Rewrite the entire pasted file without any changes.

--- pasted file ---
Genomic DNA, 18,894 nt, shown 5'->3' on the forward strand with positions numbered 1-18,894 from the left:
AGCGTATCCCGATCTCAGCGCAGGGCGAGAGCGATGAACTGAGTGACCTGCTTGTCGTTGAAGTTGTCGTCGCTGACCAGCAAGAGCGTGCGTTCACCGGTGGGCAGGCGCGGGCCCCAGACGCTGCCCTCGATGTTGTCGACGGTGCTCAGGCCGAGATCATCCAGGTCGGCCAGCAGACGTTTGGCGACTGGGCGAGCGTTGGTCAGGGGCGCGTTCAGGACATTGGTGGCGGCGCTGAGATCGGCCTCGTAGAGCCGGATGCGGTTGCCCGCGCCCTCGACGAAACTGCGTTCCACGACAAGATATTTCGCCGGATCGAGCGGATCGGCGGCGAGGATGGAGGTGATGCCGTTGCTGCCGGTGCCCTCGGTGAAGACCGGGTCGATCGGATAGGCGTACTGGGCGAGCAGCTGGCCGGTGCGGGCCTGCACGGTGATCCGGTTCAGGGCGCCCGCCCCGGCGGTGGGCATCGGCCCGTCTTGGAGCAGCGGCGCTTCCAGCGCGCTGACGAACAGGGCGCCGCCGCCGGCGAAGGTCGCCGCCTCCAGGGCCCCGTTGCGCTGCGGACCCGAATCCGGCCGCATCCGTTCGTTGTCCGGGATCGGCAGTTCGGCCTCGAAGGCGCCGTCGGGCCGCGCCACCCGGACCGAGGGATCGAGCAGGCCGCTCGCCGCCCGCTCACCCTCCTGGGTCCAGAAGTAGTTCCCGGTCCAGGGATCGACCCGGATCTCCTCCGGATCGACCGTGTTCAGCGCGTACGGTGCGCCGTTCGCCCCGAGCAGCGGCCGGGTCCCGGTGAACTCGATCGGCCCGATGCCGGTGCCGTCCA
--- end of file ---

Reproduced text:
Genomic DNA, 18,894 nt, shown 5'->3' on the forward strand with positions numbered 1-18,894 from the left:
AGCGTATCCCGATCTCAGCGCAGGGCGAGAGCGATGAACTGAGTGACCTGCTTGTCGTTGAAGTTGTCGTCGCTGACCAGCAAGAGCGTGCGTTCACCGGTGGGCAGGCGCGGGCCCCAGACGCTGCCCTCGATGTTGTCGACGGTGCTCAGGCCGAGATCATCCAGGTCGGCCAGCAGACGTTTGGCGACTGGGCGAGCGTTGGTCAGGGGCGCGTTCAGGACATTGGTGGCGGCGCTGAGATCGGCCTCGTAGAGCCGGATGCGGTTGCCCGCGCCCTCGACGAAACTGCGTTCCACGACAAGATATTTCGCCGGATCGAGCGGATCGGCGGCGAGGATGGAGGTGATGCCGTTGCTGCCGGTGCCCTCGGTGAAGACCGGGTCGATCGGATAGGCGTACTGGGCGAGCAGCTGGCCGGTGCGGGCCTGCACGGTGATCCGGTTCAGGGCGCCCGCCCCGGCGGTGGGCATCGGCCCGTCTTGGAGCAGCGGCGCTTCCAGCGCGCTGACGAACAGGGCGCCGCCGCCGGCGAAGGTCGCCGCCTCCAGGGCCCCGTTGCGCTGCGGACCCGAATCCGGCCGCATCCGTTCGTTGTCCGGGATCGGCAGTTCGGCCTCGAAGGCGCCGTCGGGCCGCGCCACCCGGACCGAGGGATCGAGCAGGCCGCTCGCCGCCCGCTCACCCTCCTGGGTCCAGAAGTAGTTCCCGGTCCAGGGATCGACCCGGATCTCCTCCGGATCGACCGTGTTCAGCGCGTACGGTGCGCCGTTCGCCCCGAGCAGCGGCCGGGTCCCGGTGAACTCGATCGGCCCGATGCCGGTGCCGTCCA